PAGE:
Holistic vet, Dr. Karen Becker, says “a digestive tract compromised by an inflammatory condition like inflammatory bowel disease (IBD), parasites, foreign objects, cancer, or another serious disorder may not be able to process even normal amounts of hair. A chronic hairball problem should be investigated by your veterinarian, since there could be an underlying disease requiring treatment. Remember: chronic vomiting in a cat – even a long-haired one – is not normal. It’s important to identify the root cause of your kitty’s digestive dysfunction and work with your holistic vet to resolve it, and sooner rather than later. This will help prevent more serious GI issues down the road, like IBD, which in cats is linked to lymphoma”.
Zoe’s story (Green Dog owners Mike and Christine’s kitty)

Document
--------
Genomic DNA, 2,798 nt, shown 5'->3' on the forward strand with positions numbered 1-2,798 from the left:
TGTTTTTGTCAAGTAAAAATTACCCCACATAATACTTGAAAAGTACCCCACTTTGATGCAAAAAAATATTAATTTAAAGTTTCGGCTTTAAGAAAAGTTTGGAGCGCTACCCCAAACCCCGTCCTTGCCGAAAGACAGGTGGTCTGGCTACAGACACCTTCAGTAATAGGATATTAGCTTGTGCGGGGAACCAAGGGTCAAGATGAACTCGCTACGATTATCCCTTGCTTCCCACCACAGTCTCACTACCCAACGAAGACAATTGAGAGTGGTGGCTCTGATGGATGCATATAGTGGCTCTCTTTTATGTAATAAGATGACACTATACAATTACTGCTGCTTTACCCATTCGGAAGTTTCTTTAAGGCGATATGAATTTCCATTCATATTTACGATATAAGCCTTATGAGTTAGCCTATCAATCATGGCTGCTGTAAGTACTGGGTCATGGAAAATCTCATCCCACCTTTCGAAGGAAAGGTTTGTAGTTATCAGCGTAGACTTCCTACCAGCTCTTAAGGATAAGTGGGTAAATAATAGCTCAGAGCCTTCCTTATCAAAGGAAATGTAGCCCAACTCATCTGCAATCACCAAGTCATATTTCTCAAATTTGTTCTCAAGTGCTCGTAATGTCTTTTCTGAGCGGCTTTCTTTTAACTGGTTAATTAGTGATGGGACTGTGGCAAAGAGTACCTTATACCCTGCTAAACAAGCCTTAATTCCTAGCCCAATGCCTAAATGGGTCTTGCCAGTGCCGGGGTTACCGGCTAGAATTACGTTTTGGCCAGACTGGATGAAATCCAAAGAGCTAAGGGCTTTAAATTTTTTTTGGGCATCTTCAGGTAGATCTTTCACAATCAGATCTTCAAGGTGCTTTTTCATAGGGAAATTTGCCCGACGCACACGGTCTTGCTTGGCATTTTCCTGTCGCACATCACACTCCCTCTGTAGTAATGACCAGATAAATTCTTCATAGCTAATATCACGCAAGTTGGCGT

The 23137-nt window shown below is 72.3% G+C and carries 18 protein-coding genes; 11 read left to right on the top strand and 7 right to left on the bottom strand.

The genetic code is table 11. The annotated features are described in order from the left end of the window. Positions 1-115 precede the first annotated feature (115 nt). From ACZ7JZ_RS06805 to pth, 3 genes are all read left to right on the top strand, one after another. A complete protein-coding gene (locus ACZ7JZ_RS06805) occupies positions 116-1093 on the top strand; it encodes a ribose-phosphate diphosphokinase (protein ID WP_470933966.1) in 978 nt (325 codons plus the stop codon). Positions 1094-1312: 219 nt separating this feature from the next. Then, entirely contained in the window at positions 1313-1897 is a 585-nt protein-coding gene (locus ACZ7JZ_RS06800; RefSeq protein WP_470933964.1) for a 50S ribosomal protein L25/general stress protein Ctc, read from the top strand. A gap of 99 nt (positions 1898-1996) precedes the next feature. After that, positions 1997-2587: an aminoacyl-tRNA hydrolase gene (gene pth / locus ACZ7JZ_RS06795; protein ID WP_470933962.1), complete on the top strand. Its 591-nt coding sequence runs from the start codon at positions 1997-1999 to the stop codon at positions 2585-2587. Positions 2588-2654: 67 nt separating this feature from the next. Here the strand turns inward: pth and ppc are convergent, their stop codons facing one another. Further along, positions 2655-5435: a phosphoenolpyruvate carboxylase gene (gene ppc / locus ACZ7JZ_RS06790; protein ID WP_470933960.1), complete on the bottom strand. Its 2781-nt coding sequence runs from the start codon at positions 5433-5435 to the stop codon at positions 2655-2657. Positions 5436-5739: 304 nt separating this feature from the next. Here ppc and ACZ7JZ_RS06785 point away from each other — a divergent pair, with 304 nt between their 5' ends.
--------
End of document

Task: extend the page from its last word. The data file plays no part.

We took in a 1 or 2 year old cat that Christine had rescued – someone had dumped her at the zoo where Christine worked as a keeper and the poor thing was starving to death. She was well loved, but after a lifetime of Iams and Science Diet kibbles, she was overweight with bad teeth and a big problem with puking up her food right after she had eaten. We tried Science Diet Sensitive Stomach, then Hairball Formula to no avail. We thought that she was eating too quickly and tried to feed her more and more slowly, but she threw up every day. Christine was teaching puppy classes at a big box store when another employee interested in nutrition mentioned that though different brands might cost the same, not every company spends the same amount of that cost on ingredients vs. marketing. She pointed out that a food label might say “corn” or “chicken”, but that one company might spend $300 a ton on corn or be using chicken muscle meat, and another might spend $30 a ton or be using largely chicken skin and bones instead of the meat, but that on the the label a company is only allowed to state “corn” or “chicken” and the customer won’t be able to tell the difference in the quality of the ingredient. When Zoe started eating other brands, her vomiting slowed down. Christine and Mike were instantly hooked on learning more. Zoe’s blood work showed some trouble in her liver values, which can reflect a poor diet and contribute to vomiting issues. As her kibble diet continued to improve, the vomiting got far better (every week or two) but didn’t resolve. By age 17 or so, she had developed early stage kidney disease, and our new holistic vet recommended integrating cans that were low in phosphorus. We thought she could be qualified as doing “well” for her age and her conditions, but she still looked old, and her liver and kidney values were still off. She was 18 before she agreed to eat raw food. We tried it because she was aging so quickly, and we suspected that we wouldn’t have her for too much longer. She felt bony under her coat, the way many old kitties feel, as she had lost a lot of her muscle mass, especially noticeable in her hind legs and hips. She had a hard lump on her arm. She was a black and white cat but her coat looked brownish, and it looked greasy and dry at the same time, separating when she moved and she shed a lot. We attributed all of these things to age, not being able to groom herself as well due to stiffness, etc. It took a great deal of creativity, sneaking tiny amounts into her canned food and topping it with crumbled freeze dried meat treats or her favorite kibble ground in the food processor and sprinkled on top. It was challenging because her appetite was poor. But she started to acclimate to the changes, and what we saw was amazing. Within 2 weeks she was black again and her coat was shiny and sleek again. No joke. This was a big lesson to us to learn that cooking can damage or destroy amino acids that have important roles to play in the body, but might not be supplemented back by the food company if their absence does not mean death in the short term, like in the case of Taurine. That her coat changes were not due to “age”, but were a sign of a nutritional deficiency. Within 2 months her muscle mass had largely returned, and she felt like a cat again when you pet her. She could jump into her favorite window again, which she hadn’t been able to do for a while. Less than a year later, her liver values were normal, her kidney values had improved (we can never fully heal damaged kidneys, but we can certainly improve the values and support their function), and she no longer had that hard lump on her arm. She almost never vomited in her later years, and she lived to be about 22. She looked more beautiful at 20 (photo below) than she ever had at 7 or 8 years old. This pattern has repeated with customers over the years, with seemingly ancient cats given new life. We’ve seen bowel problems resolved, vomiting clear up, muscle mass restored, and stories like this are absolutely why we have this store. We wish we had maintained Zoe’s teeth (she never had a dental and wound up with very bad, certainly painful gum disease) and that we had known more about cat nutrition earlier in her life, as we wonder how much longer and better she would have lived. We can’t know that, but we are certain that all living things can stay healthier when nourished properly. We’ve learned that food is powerful medicine, that whole foods are better than processed foods, that not all chronic illness is inevitable, and supporting good health is so much easier than reversing illness. We believe that our goal should be to do the best that we can to support the health of our beloved pets through the power of good nutrition.